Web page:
A new commanding officer arrives at a remote castle serving as an insane asylum for crazy and AWOL U.S. Army soldiers where he attempts to rehabilitate them by allowing them to live out ...
See full summary »
A new commanding officer arrives at a remote castle serving as an insane asylum for crazy and AWOL U.S. Army soldiers where he attempts to rehabilitate them by allowing them to live out their crazy fantasies while combating his own long-suppressed insanity. Written by
The film was partially financed by Pepsico, the makers of soft drinks such as Pepsi. The company had leftover funds that couldn't leave the country of Hungary and to use them, they decided to co-finance the film. Both Pepsi and the director had clauses: Pepsi's was to shoot the film in Budapest; Blatty's was to not have any product placement by the company. Both agreed to the terms, although Blatty slightly relented: a Pepsi machine does appear briefly in one scene. See more »
****SPOILERS ALERT**** Arriving at a secret military instillation in the cold and rainy Pacific North-West that looks like a medieval castle Col. Vincent Kane, Stacy Keach, takes charge of mental therapy for those mentally broken servicemen incarcerated there who's psychosis is due to their military experiences.
Right from the start everyone notices that there's something very strange about Col.Kane. He seems to have no emotions at all and talks in a mechanical like monotone that doesn't seem normal even among those servicemen with severe mental illness that are interned there. Allowing the patients to act out their fantasies seems too much for the staff as well as the inmates themselves. These inmates who in spite of their obnoxious behavior soon begin to realize their own psychological and emotional problems due to Col. Kane's unorthodox methods. Col. Kane by letting the inmates be free he made them see themselves for what they are by lifting all restrictions by the hospital staff that keeps them from seeing this and thus made it easier to cure them. Taking advantage of Col. Kane's meekness is one of the inmates Capt. Billy Cutshaw, Scott Wilson, an astronaut who broke down just before he was to blast off for the moon. We later see Capt. Cutshaw's real cause for his bravado is really his fear. Fear of being alone in space a loneliness that was just too dark and overwhelming for him to understand or face.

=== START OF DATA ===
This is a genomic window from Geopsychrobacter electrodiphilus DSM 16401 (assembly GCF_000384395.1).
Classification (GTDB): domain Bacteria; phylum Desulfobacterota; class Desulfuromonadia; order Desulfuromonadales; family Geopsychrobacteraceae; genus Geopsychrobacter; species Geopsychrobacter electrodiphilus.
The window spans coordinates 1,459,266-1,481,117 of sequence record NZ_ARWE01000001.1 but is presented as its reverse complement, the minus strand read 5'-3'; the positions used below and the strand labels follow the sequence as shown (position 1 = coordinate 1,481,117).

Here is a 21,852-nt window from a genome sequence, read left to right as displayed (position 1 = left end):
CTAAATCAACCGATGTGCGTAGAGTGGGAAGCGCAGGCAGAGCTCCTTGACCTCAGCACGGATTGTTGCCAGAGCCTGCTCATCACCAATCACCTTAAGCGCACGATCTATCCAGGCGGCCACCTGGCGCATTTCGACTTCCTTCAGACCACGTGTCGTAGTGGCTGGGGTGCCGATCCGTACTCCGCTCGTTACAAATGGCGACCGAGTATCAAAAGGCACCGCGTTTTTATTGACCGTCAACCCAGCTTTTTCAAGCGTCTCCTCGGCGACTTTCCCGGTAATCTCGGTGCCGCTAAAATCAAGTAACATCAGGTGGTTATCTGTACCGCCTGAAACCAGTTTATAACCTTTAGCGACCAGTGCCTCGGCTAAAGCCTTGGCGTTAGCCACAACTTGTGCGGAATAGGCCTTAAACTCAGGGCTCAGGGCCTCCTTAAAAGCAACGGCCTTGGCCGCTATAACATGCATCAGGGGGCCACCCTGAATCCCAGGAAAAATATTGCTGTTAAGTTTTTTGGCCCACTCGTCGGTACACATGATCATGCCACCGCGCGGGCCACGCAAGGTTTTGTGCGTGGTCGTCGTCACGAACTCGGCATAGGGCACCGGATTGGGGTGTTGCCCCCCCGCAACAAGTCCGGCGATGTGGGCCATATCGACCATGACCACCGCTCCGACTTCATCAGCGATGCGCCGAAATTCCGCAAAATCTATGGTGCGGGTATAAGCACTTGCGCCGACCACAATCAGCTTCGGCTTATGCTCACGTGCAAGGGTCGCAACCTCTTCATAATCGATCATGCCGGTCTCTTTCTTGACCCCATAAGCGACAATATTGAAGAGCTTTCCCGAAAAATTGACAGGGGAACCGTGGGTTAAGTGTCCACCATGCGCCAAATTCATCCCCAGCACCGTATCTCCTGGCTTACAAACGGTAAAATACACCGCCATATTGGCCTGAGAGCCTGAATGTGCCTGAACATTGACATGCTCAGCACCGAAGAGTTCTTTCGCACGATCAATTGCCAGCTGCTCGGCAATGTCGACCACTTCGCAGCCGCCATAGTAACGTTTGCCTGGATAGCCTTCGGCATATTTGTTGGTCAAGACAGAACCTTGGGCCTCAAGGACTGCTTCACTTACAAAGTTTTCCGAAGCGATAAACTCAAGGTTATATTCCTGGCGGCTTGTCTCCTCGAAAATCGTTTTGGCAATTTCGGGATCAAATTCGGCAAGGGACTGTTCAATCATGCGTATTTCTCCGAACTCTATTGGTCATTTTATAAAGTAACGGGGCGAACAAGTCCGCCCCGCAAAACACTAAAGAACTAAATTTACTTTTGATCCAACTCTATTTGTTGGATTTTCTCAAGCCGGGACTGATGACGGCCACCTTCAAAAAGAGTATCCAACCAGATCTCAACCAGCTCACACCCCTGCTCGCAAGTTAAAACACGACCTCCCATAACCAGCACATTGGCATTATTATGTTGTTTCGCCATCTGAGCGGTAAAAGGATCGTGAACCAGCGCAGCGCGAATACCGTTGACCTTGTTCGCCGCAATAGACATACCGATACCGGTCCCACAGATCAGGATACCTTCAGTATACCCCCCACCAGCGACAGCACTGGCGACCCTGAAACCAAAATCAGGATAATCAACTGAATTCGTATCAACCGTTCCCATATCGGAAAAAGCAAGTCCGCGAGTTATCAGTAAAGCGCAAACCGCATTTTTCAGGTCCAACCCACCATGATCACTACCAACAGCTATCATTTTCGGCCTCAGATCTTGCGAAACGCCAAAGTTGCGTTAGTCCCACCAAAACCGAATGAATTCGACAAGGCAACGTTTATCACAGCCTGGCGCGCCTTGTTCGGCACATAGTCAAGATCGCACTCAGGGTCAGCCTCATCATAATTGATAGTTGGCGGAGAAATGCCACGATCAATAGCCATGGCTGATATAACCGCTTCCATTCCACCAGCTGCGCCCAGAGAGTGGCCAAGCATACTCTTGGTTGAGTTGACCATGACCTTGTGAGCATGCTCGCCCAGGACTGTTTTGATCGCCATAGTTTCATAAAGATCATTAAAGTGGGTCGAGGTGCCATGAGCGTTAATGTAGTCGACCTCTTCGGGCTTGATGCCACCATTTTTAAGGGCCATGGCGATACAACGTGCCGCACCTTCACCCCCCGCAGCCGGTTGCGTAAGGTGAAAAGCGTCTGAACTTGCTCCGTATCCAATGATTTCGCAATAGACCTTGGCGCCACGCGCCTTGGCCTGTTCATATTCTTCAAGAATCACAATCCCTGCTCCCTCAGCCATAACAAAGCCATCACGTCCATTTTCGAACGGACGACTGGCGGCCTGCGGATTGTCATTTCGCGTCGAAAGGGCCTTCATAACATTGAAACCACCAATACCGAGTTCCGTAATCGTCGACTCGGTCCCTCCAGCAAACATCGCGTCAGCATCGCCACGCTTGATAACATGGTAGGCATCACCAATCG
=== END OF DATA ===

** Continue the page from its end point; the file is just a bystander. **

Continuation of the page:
Capt. Cutshaw and Col. Kane have some of the most penetrating and thought-provoking talks I've ever seen or heard in a movie. The two have long conversations about love hate guilt good and evil as well as the existence or non-existence of God that are so eye, and mind, opening that for a moment I didn't think that I was watching a movie but seeing an intellectual and philosophical talk show discussion on late night public TV. As the movie continues with those on the screen, as well as the audience, in a state of confusion to just what it's trying to tell us it hit's us unsuspectingly like a lighting bolt out of nowhere. We get to see the real truth about Col. Kane and what are his reasons for him being in the hospital in the first place.
Very intelligent film about mental illness and how it manifests itself in so many different ways in how the mind works to keep the body from falling apart due to things that one just does not want to face. It would take a number of viewings of "The Ninth Configuration" to see this but it's well worth it.
We see both Col.Kane and Capt. Cutshaw go from denying their deepest fears to, in the end, understanding them. It took Col. Kane's willing and unselfish sacrifice for Capt. Cutshaw to see the light that he denied himself about the good that man has deep inside of him that was stronger then any argument, ethical philosophical or logical, that Capt. Cutshaw could make against it. It also took the truth about himself that Col. Kane tried to suppress since he was in Vietnam that in the end saved Capt. Cutshaw's life as well as redeemed himself.
Powerful and mind blowing film with an explosive bar-room brawl towards the end of the movie that went the limit in showing on film the Biblical saying "Turn the Other Cheek"! As well as an ending that showed that there truly is hope and redemption in the world even to those lost souls who don't believe or want it.
17 of 19 people found this review helpful.
Was this review helpful to you?